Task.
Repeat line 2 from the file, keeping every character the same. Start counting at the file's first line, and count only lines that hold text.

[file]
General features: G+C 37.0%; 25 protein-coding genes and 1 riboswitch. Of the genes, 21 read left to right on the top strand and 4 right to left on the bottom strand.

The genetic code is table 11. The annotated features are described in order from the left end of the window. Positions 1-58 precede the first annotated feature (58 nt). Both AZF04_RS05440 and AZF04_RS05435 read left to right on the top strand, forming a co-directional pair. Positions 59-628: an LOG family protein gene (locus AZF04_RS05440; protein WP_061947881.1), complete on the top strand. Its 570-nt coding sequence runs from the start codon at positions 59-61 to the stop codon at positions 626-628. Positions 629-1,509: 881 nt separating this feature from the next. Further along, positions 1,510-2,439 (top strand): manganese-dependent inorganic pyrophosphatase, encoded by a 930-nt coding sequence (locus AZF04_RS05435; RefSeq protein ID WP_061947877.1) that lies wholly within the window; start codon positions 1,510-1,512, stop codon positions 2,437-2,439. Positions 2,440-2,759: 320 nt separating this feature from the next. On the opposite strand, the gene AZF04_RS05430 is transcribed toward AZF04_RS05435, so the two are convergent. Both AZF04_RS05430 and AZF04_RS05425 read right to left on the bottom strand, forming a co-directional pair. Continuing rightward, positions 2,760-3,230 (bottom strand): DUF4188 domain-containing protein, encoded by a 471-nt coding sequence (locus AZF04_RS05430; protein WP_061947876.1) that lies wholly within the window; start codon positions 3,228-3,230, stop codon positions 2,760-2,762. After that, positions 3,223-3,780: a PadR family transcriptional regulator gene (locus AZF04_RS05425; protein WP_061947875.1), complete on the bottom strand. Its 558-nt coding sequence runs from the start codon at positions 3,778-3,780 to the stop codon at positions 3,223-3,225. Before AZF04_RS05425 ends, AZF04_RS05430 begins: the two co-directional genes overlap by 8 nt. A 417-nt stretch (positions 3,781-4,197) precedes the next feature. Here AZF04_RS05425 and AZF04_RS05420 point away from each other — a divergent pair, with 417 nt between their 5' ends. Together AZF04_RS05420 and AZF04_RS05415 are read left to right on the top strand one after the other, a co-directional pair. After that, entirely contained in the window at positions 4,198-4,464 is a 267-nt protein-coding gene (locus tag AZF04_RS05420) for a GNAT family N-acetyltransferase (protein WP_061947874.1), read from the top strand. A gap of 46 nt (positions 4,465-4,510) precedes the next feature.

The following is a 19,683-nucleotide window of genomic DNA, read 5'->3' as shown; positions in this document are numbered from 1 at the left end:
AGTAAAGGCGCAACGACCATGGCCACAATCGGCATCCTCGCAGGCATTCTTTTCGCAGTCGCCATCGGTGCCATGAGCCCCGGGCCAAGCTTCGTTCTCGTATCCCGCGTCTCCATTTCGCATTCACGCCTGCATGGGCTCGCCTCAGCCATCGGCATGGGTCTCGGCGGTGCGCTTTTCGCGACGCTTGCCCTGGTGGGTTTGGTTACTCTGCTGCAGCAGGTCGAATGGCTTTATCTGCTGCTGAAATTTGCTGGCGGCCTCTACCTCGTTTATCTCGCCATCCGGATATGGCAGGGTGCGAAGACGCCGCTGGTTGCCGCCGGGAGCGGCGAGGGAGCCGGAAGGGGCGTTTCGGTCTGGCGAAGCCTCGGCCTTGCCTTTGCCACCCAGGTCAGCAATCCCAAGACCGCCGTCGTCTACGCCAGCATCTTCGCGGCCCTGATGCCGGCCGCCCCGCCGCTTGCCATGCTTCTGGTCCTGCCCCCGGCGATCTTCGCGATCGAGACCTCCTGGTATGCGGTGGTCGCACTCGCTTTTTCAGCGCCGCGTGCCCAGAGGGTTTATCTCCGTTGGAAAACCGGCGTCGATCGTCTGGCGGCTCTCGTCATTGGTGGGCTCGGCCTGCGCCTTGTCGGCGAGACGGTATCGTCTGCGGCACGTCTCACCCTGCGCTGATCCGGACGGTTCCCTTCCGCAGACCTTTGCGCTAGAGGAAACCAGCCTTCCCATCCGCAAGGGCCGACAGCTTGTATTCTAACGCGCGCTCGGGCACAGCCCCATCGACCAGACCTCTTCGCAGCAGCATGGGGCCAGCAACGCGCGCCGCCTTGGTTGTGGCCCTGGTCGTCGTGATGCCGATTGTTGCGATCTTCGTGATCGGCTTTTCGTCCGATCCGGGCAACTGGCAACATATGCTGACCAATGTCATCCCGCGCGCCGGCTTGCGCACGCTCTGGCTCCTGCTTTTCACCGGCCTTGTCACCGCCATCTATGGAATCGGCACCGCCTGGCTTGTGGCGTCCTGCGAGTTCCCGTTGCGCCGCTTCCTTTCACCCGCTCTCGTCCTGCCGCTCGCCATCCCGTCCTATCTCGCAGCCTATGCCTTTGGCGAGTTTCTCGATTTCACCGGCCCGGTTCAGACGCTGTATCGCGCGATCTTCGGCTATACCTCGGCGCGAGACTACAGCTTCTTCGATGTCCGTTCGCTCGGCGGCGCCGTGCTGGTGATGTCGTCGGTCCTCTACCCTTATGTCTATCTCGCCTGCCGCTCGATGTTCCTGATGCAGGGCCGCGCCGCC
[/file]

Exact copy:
The genetic code is table 11. The annotated features are described in order from the left end of the window. Positions 1-58 precede the first annotated feature (58 nt). Both AZF04_RS05440 and AZF04_RS05435 read left to right on the top strand, forming a co-directional pair. Positions 59-628: an LOG family protein gene (locus AZF04_RS05440; protein WP_061947881.1), complete on the top strand. Its 570-nt coding sequence runs from the start codon at positions 59-61 to the stop codon at positions 626-628. Positions 629-1,509: 881 nt separating this feature from the next. Further along, positions 1,510-2,439 (top strand): manganese-dependent inorganic pyrophosphatase, encoded by a 930-nt coding sequence (locus AZF04_RS05435; RefSeq protein ID WP_061947877.1) that lies wholly within the window; start codon positions 1,510-1,512, stop codon positions 2,437-2,439. Positions 2,440-2,759: 320 nt separating this feature from the next. On the opposite strand, the gene AZF04_RS05430 is transcribed toward AZF04_RS05435, so the two are convergent. Both AZF04_RS05430 and AZF04_RS05425 read right to left on the bottom strand, forming a co-directional pair. Continuing rightward, positions 2,760-3,230 (bottom strand): DUF4188 domain-containing protein, encoded by a 471-nt coding sequence (locus AZF04_RS05430; protein WP_061947876.1) that lies wholly within the window; start codon positions 3,228-3,230, stop codon positions 2,760-2,762. After that, positions 3,223-3,780: a PadR family transcriptional regulator gene (locus AZF04_RS05425; protein WP_061947875.1), complete on the bottom strand. Its 558-nt coding sequence runs from the start codon at positions 3,778-3,780 to the stop codon at positions 3,223-3,225. Before AZF04_RS05425 ends, AZF04_RS05430 begins: the two co-directional genes overlap by 8 nt. A 417-nt stretch (positions 3,781-4,197) precedes the next feature. Here AZF04_RS05425 and AZF04_RS05420 point away from each other — a divergent pair, with 417 nt between their 5' ends. Together AZF04_RS05420 and AZF04_RS05415 are read left to right on the top strand one after the other, a co-directional pair. After that, entirely contained in the window at positions 4,198-4,464 is a 267-nt protein-coding gene (locus tag AZF04_RS05420) for a GNAT family N-acetyltransferase (protein WP_061947874.1), read from the top strand. A gap of 46 nt (positions 4,465-4,510) precedes the next feature.